Oregon's pioneering bottle bill could certainly use some updating. But we agree with the grocers on a state task force who are urging the Legislature to take it slowly.

Oregon's pioneering bottle bill could certainly use some updating. But we agree with the grocers on a state task force who are urging the Legislature to take it slowly.

In 1971, Oregon became the first state in the nation to require a refundable deposit on beer and soda containers in an attempt to cut down on roadside litter. Today, 80 percent of such containers are recycled in Oregon, and 10 states have enacted similar laws

A task force created by the Legislature and appointed by Gov. Ted Kulongoski has recommended doubling the deposit to 10 cents in three years and adding containers for sports drinks, coffee, tea, juice, wine and liquor to the list.

We're all for expanding the containers covered under the law. It has never made sense to require a deposit only on beer and soda containers, especially when so many other bottled beverages have come on the market in the decades since the law was passed.

But other recommendations from the task force need a close look before lawmakers race to expand container recycling.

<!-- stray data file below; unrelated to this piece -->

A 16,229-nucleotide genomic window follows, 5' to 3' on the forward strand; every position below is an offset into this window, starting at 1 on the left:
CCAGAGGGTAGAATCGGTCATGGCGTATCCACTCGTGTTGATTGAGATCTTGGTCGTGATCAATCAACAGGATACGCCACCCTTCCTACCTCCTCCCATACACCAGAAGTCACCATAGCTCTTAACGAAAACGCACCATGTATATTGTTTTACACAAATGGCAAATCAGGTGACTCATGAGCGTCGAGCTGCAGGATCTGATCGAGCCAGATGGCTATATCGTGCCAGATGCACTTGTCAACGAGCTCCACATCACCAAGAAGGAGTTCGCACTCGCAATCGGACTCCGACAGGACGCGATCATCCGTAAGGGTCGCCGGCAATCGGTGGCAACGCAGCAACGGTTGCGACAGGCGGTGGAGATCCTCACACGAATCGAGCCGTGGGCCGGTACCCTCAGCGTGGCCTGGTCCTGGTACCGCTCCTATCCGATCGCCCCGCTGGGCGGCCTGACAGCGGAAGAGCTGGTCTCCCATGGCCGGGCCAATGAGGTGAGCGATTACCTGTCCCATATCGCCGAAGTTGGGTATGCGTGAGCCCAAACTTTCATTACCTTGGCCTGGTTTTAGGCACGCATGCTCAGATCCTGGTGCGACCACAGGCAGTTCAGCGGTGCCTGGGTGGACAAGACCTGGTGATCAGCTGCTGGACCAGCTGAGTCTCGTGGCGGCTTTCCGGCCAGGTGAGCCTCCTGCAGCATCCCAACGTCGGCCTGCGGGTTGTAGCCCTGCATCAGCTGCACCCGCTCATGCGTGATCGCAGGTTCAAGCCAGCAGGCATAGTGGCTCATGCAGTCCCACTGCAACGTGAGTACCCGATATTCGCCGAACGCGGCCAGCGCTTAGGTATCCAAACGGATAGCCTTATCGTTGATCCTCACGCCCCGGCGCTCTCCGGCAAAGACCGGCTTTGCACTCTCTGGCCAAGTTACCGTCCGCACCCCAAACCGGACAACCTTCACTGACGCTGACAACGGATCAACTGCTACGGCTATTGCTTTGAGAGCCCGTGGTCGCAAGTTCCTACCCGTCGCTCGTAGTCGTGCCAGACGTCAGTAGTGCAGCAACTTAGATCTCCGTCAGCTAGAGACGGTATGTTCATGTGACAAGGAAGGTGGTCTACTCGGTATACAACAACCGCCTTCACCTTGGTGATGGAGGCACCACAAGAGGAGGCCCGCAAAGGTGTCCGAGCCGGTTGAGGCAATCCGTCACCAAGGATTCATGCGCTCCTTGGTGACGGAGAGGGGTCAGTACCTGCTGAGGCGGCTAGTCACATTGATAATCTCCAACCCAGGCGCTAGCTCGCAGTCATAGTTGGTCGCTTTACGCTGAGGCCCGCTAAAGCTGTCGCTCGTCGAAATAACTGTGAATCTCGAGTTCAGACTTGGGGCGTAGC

Lawmakers already have added water bottles to the deposit requirement starting in January, as well as requiring retailers to accept containers they do not sell. That will hit grocers hard in a shaky economy.

Grocers have borne the brunt of the recycling effort for years, and are understandably wary of some of the task force recommendations.

Among those are establishing a network of redemption centers — as many as 90 across the state — paid for with unclaimed deposits. That money now goes to bottlers and distributors.

The task force recommends allowing retailers to stop accepting bottle returns if they are near one of the centers, but doesn't specify how close. That would hardly be fair to retailers not situated near a center who would have to continue to redeem bottles.

Other questions arise about the concept of free-standing centers. Safety would be a tremendous concern, especially if the redemption centers were built away from well-lighted, high-traffic areas such as shopping centers.

The public also likes the convenience of returning containers where they shop, for obvious reasons. And in a time when gas prices are soaring and the push is on to reduce fossil fuel use, forcing people to make an extra trip to a recycling station seems to be moving in the wrong direction.

We supported adding water bottles to the list of containers carrying a deposit. And in principle, we support continuing to expand the list. But a little patience won't hurt.

Lawmakers convening in Salem in January will face major problems, including severe cuts in state spending, that will occupy much of their time. They should give the recycling system time to absorb water bottles before adding more complexity and cost.